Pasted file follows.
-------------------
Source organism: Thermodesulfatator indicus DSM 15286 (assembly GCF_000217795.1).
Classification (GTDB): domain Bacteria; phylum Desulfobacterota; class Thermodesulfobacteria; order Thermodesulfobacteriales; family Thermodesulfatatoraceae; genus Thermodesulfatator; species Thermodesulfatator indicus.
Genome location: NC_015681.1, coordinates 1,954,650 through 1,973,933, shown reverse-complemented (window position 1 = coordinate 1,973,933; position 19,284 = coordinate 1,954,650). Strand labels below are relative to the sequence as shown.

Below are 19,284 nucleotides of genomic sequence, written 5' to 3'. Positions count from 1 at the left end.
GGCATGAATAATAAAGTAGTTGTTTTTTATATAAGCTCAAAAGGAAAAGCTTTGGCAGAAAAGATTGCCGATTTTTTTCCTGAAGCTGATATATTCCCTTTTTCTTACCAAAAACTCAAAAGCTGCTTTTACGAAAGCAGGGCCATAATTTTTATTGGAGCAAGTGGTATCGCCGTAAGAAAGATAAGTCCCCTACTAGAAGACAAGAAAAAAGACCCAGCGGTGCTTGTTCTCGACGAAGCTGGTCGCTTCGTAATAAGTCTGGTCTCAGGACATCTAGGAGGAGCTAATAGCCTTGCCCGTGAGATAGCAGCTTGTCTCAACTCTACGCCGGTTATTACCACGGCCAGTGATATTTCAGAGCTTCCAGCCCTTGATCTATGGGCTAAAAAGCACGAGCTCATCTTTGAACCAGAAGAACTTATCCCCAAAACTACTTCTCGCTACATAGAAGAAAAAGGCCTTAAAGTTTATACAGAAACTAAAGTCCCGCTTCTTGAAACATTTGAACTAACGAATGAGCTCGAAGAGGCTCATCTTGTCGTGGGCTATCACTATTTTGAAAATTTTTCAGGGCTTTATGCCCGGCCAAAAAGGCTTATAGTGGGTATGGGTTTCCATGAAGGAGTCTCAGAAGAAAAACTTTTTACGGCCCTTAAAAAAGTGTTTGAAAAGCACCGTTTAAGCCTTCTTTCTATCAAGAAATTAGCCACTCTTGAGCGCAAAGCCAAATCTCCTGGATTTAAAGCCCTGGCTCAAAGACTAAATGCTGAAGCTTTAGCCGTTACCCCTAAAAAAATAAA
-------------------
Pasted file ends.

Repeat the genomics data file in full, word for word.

Source organism: Thermodesulfatator indicus DSM 15286 (assembly GCF_000217795.1).
Classification (GTDB): domain Bacteria; phylum Desulfobacterota; class Thermodesulfobacteria; order Thermodesulfobacteriales; family Thermodesulfatatoraceae; genus Thermodesulfatator; species Thermodesulfatator indicus.
Genome location: NC_015681.1, coordinates 1,954,650 through 1,973,933, shown reverse-complemented (window position 1 = coordinate 1,973,933; position 19,284 = coordinate 1,954,650). Strand labels below are relative to the sequence as shown.

Below are 19,284 nucleotides of genomic sequence, written 5' to 3'. Positions count from 1 at the left end.
GGCATGAATAATAAAGTAGTTGTTTTTTATATAAGCTCAAAAGGAAAAGCTTTGGCAGAAAAGATTGCCGATTTTTTTCCTGAAGCTGATATATTCCCTTTTTCTTACCAAAAACTCAAAAGCTGCTTTTACGAAAGCAGGGCCATAATTTTTATTGGAGCAAGTGGTATCGCCGTAAGAAAGATAAGTCCCCTACTAGAAGACAAGAAAAAAGACCCAGCGGTGCTTGTTCTCGACGAAGCTGGTCGCTTCGTAATAAGTCTGGTCTCAGGACATCTAGGAGGAGCTAATAGCCTTGCCCGTGAGATAGCAGCTTGTCTCAACTCTACGCCGGTTATTACCACGGCCAGTGATATTTCAGAGCTTCCAGCCCTTGATCTATGGGCTAAAAAGCACGAGCTCATCTTTGAACCAGAAGAACTTATCCCCAAAACTACTTCTCGCTACATAGAAGAAAAAGGCCTTAAAGTTTATACAGAAACTAAAGTCCCGCTTCTTGAAACATTTGAACTAACGAATGAGCTCGAAGAGGCTCATCTTGTCGTGGGCTATCACTATTTTGAAAATTTTTCAGGGCTTTATGCCCGGCCAAAAAGGCTTATAGTGGGTATGGGTTTCCATGAAGGAGTCTCAGAAGAAAAACTTTTTACGGCCCTTAAAAAAGTGTTTGAAAAGCACCGTTTAAGCCTTCTTTCTATCAAGAAATTAGCCACTCTTGAGCGCAAAGCCAAATCTCCTGGATTTAAAGCCCTGGCTCAAAGACTAAATGCTGAAGCTTTAGCCGTTACCCCTAAAAAAATAAA